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Monday, June 17, 2013

Thick-headed

So there I was, looking at this insect, thinking it might be an interesting wasp.


I had seen the narrowed abdomen or thread-waisted appearance (typical of wasps), but upon closer inspection, I noticed the single pair of wings and the "beaters" or vestigial wings immediately behind the first pair of wings.  These rudimentary structures that no longer function as wings look like small yellow teardrops on either side of the thorax.  In the photo above, look for them just in front of the last pair of legs.  The "beaters" told me that this was a fly!

I started circling around to get a closer look.  The head and eyes were very large, and check out the very long forked antennae in the next image.  And what is that skinny black thing sticking up below the antennae?


Below is another view from the side.  Now you can see the pale yellow face.  And that skinny black thing appears to be a long narrow proboscis.


The fly took off, but landed again and I took one more picture before it disappeared.


I know hardly anything about flies, but I searched around on the Internet for some clues about the identity of this intriguing species.

I think it's a type of conopid fly.  These flies are sometimes known as thick-headed flies.  There's a good chance it's in the genus Physocephala.  In 1957,
Camras and Hurd wrote The Conopid Flies of California.  Here's an illustration from that publication of a species similar to the one in my photographs:


The basic life history of conopid flies goes something like this — they're internal parasites of bees and wasps.  This means that they lay eggs inside the abdomens of adult bees or wasps.  For example, the female fly pounces on the bee while in flight, inserts her ovipositor between the abdominal segments of the bee and deposits an egg.  The fly larva develops inside the bee's abdomen.  The bee is fine and continues to be active during the early stages of the fly's larval development.  However, just before the fly larva is ready to pupate, the host bee dies, and then the adult fly emerges from the bee's abdomen.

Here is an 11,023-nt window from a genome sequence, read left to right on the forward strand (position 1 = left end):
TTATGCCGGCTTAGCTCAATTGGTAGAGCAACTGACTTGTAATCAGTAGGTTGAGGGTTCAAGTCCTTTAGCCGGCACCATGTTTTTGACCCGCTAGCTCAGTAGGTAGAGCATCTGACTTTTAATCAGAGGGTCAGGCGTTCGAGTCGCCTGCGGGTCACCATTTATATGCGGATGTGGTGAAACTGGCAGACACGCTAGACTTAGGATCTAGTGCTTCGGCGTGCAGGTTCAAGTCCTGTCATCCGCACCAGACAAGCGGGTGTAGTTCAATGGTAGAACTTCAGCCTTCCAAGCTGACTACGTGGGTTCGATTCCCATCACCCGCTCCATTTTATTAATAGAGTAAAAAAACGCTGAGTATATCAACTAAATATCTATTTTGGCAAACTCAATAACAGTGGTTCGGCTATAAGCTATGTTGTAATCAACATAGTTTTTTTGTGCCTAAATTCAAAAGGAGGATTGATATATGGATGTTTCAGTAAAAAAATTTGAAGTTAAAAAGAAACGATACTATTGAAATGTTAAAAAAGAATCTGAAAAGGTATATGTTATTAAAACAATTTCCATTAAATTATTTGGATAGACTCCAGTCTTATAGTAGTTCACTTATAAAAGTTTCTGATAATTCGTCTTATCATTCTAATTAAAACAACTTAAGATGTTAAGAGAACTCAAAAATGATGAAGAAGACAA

Whew!  I'm still curious about why they mimic wasps.  Is it to avoid predators (that aren't as interested in eating wasps)?  Or is it something completely different — does this body design work better for high speed aerial maneuvers?  What do you think?


P.S.  These photos were taken at the north end of Bodega Harbor near Whaleship Road.

1 comment:

SallyV said...

I found your blog in a search for the name of a fly I photographed. I have the same species, May 2015 in Lacey WA. Thanks for the info about the parasitic habit. Don't you just love natural history?